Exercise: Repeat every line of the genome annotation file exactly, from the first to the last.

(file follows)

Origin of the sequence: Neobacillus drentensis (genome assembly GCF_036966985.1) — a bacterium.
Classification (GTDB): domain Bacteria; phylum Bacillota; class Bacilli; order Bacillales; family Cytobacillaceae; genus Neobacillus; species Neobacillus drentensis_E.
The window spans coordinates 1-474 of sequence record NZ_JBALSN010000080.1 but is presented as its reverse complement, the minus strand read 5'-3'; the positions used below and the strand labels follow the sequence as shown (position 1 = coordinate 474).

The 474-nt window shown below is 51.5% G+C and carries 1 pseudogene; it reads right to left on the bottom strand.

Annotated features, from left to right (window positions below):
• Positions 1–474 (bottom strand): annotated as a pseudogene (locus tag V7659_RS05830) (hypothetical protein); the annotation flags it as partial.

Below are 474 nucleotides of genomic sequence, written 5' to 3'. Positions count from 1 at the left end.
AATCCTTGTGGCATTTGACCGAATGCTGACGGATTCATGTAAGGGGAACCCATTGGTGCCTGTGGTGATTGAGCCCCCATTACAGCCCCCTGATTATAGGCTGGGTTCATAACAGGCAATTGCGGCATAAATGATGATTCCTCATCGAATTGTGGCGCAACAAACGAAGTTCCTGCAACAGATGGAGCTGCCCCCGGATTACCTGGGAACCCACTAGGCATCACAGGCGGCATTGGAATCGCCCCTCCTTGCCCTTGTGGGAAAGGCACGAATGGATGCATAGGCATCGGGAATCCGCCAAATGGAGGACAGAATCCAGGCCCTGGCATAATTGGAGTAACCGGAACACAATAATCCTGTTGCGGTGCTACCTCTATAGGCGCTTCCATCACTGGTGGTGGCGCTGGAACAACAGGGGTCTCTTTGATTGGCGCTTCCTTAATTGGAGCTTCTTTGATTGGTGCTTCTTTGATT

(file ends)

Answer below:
Origin of the sequence: Neobacillus drentensis (genome assembly GCF_036966985.1) — a bacterium.
Classification (GTDB): domain Bacteria; phylum Bacillota; class Bacilli; order Bacillales; family Cytobacillaceae; genus Neobacillus; species Neobacillus drentensis_E.
The window spans coordinates 1-474 of sequence record NZ_JBALSN010000080.1 but is presented as its reverse complement, the minus strand read 5'-3'; the positions used below and the strand labels follow the sequence as shown (position 1 = coordinate 474).

The 474-nt window shown below is 51.5% G+C and carries 1 pseudogene; it reads right to left on the bottom strand.

Annotated features, from left to right (window positions below):
• Positions 1–474 (bottom strand): annotated as a pseudogene (locus tag V7659_RS05830) (hypothetical protein); the annotation flags it as partial.

Below are 474 nucleotides of genomic sequence, written 5' to 3'. Positions count from 1 at the left end.
AATCCTTGTGGCATTTGACCGAATGCTGACGGATTCATGTAAGGGGAACCCATTGGTGCCTGTGGTGATTGAGCCCCCATTACAGCCCCCTGATTATAGGCTGGGTTCATAACAGGCAATTGCGGCATAAATGATGATTCCTCATCGAATTGTGGCGCAACAAACGAAGTTCCTGCAACAGATGGAGCTGCCCCCGGATTACCTGGGAACCCACTAGGCATCACAGGCGGCATTGGAATCGCCCCTCCTTGCCCTTGTGGGAAAGGCACGAATGGATGCATAGGCATCGGGAATCCGCCAAATGGAGGACAGAATCCAGGCCCTGGCATAATTGGAGTAACCGGAACACAATAATCCTGTTGCGGTGCTACCTCTATAGGCGCTTCCATCACTGGTGGTGGCGCTGGAACAACAGGGGTCTCTTTGATTGGCGCTTCCTTAATTGGAGCTTCTTTGATTGGTGCTTCTTTGATT